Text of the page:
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My History of the First Earth Day
Saturday, 19 April 2014 00:00  |  Written by Amy Kaplan | Blog Entry

Hippies Door Sign photo by Todd HuffmanYou’ll forgive, I hope, my recurring theme of aging. Since passing my 50th birthday, I am now considered old, like my mother, who is indeed getting on. I am not as aged as her and never will be—until I am. However, I have been around long enough to remember events that date me and make me “old."

I don’t feel I’m really a Baby Boomer, although I have lived in the shadow of that generation all my life and am classified as one. Therefore I’m considered old and a has-been. Bye-bye. All this is to say that I remember the first Earth Day held in the United States.

I recall both what I was doing that day and why. I thought, young as I was then, that the day was an amazing event and I wanted to do whatever I could to participate in it and be a part of history.

I was living in a small town in Ohio in those days. My mother was a nominal hippie and she invited a troupe of real hippies to come to our house and park their converted bus. They were traveling around the country encouraging people to celebrate the first Earth Day, teaching about recycling—a very cutting edge idea then—and promoting free love and LSD. I hated those people with their sex and drugs. But I loved their promotion of saving the environment from industrial destruction. I still do.

My mother loved them. Life at home was chaos and I had to get out of the house. So, for Earth Day, I organized a group of my friends to go and pick up garbage at the railroad tracks. We spent all day doing that. The local paper came and took pictures of us. They interviewed me, the organizer.

As part of the interview, I made an impassioned speech about how wonderful it was that we now had a day to celebrate the earth and to teach us to take care of it. I said that’s what my friends and I were doing by picking up the trash and hoped that people would pick up their trash everyday and not just on Earth Day. I talked about how taking care of the earth had been a concern of mine since I was a small child, when I wrote letters to Congress asking them to protect the Redwoods and Glen Canyon. (Redwood National Park was created. Glen Canyon was flooded and Edward Abbey wrote The Monkey Wrench Gang about that.)

I felt proud of my accomplishments that day and enjoyed the attention I got; best of all, I was out of the house all day until late at night, avoiding the hippies. After that day, I never officially observed Earth Day again except that taking care of our real world has been lifetime devotion for me. Too bad I often feel I have to hide my memories and pretend not to be as old as I am. But I fear I’ll lose stature if I tell my stories like I have here.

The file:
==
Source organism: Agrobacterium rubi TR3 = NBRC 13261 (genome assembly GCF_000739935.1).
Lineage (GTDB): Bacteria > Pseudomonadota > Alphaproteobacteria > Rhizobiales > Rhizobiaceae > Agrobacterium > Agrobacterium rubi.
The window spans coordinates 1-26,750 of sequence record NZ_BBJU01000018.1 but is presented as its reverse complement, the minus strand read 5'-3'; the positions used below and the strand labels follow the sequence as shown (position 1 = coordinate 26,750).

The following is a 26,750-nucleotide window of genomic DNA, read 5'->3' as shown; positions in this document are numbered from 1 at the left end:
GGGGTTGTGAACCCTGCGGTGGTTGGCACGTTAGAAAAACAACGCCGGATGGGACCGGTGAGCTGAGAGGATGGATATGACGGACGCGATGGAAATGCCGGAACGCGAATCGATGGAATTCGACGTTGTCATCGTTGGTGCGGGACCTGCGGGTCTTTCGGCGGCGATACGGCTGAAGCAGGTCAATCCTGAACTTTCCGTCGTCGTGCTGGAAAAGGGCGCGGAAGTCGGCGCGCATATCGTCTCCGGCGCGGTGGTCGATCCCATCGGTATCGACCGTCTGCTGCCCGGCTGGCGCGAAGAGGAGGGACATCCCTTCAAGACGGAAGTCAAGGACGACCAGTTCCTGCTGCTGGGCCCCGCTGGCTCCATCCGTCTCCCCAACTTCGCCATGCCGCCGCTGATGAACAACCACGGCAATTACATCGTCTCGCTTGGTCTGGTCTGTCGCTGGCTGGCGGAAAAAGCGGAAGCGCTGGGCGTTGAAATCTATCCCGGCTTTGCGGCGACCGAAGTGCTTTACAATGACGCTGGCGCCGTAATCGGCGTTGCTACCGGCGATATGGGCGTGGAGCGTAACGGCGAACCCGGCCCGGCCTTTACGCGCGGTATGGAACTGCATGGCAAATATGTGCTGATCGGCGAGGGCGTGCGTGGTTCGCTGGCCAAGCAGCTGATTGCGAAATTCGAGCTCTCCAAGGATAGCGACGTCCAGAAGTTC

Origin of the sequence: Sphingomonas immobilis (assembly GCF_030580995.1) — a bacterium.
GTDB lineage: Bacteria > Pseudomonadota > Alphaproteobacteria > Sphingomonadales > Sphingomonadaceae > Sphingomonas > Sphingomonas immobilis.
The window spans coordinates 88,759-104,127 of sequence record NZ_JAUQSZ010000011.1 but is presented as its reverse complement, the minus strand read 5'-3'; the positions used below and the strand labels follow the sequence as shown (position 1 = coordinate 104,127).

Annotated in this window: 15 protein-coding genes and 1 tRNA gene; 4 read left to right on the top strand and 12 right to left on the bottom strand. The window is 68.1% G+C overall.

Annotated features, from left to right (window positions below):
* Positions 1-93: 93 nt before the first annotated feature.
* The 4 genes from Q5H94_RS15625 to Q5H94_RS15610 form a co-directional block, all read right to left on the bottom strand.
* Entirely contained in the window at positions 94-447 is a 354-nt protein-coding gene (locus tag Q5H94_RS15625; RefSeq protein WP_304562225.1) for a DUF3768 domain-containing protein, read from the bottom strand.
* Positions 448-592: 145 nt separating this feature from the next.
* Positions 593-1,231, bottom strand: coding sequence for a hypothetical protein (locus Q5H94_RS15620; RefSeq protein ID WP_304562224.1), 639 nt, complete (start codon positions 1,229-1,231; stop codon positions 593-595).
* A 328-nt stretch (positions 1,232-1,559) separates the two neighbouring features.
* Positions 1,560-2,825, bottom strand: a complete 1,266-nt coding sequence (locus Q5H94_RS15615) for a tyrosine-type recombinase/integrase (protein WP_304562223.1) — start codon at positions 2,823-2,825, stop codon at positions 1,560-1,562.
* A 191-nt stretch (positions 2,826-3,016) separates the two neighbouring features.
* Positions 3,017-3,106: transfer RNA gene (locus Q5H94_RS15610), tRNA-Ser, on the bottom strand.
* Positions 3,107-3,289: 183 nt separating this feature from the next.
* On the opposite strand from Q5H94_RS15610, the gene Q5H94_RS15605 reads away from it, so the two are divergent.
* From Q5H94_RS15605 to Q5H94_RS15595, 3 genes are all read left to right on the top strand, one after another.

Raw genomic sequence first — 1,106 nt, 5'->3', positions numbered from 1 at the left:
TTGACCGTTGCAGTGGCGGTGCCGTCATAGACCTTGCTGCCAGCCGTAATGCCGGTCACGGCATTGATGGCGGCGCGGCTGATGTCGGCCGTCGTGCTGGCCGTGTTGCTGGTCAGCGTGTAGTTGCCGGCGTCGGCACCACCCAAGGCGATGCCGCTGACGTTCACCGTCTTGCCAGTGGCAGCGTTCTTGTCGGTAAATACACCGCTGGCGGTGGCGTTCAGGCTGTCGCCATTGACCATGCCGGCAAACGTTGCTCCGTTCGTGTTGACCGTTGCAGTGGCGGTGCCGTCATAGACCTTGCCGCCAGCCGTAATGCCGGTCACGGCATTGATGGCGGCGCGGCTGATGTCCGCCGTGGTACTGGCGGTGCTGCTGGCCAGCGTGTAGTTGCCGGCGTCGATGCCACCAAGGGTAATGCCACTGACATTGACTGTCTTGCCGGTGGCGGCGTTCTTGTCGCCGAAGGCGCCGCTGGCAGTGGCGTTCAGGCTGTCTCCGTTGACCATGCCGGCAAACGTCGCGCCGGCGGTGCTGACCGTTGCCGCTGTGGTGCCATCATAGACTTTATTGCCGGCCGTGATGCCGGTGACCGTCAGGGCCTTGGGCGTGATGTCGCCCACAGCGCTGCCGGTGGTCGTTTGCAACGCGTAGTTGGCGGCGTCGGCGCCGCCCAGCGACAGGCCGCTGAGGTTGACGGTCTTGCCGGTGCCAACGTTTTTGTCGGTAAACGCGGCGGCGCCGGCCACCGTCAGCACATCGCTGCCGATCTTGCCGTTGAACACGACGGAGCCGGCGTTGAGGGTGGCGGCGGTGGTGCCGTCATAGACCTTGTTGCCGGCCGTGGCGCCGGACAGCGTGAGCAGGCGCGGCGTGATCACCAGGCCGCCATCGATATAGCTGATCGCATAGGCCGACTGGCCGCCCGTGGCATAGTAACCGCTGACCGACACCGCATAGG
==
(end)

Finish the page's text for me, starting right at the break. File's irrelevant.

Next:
What do you remember about the first Earth Day? And are you willing to expose your age and yourself by telling your story? Please comment below about your experience of the first Earth Day or any memorable story from any subsequent Earth Day.

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Comments (2)add
Written by kristaf , April 17, 2010
Believe it or not I first heard about Earth Day from MTV, when I was about 10 years old. I vaguely still remember Downtown Julie Brown talking about water conservation in the midst of some kind of street party. All I knew about the issue then is how right it sounded and how much I wanted to help.

I think it's often a struggle as an adult to remember how inspiring it was to try and make a difference at that age, instead we get bogged down in feeling bad about the state of things. So for me, Earth Day is a reminder that we can all re-invigorate that spirit of "hey, we can do this!" It could even be fun!
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Written by Liz Amason , April 17, 2010
LOVE your story !! I wasn't conscious of the environment at that age and my Mom was VERY old fashioned ;-)
You're story is inspiring !!
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Eco Tip

Grow a garden or a fruit tree. A garden is fun, provides exercise, teaches kids about nature, reduces your carbon footprint (since your food need not be shipped to you), and controls what pesticides or chemicals do or do not go into the food you eat. Not to mention how delicious and nutritious fresh-picked fruits and vegetables are! More tips...

Eco Quote

He who knows what sweets and virtues are in the ground, the waters, the plants, the heavens, and how to come at these enchantments, is the rich and royal man. — Ralph Waldo Emerson (1803-1882), Essays, Second Series, 1844   More quotes...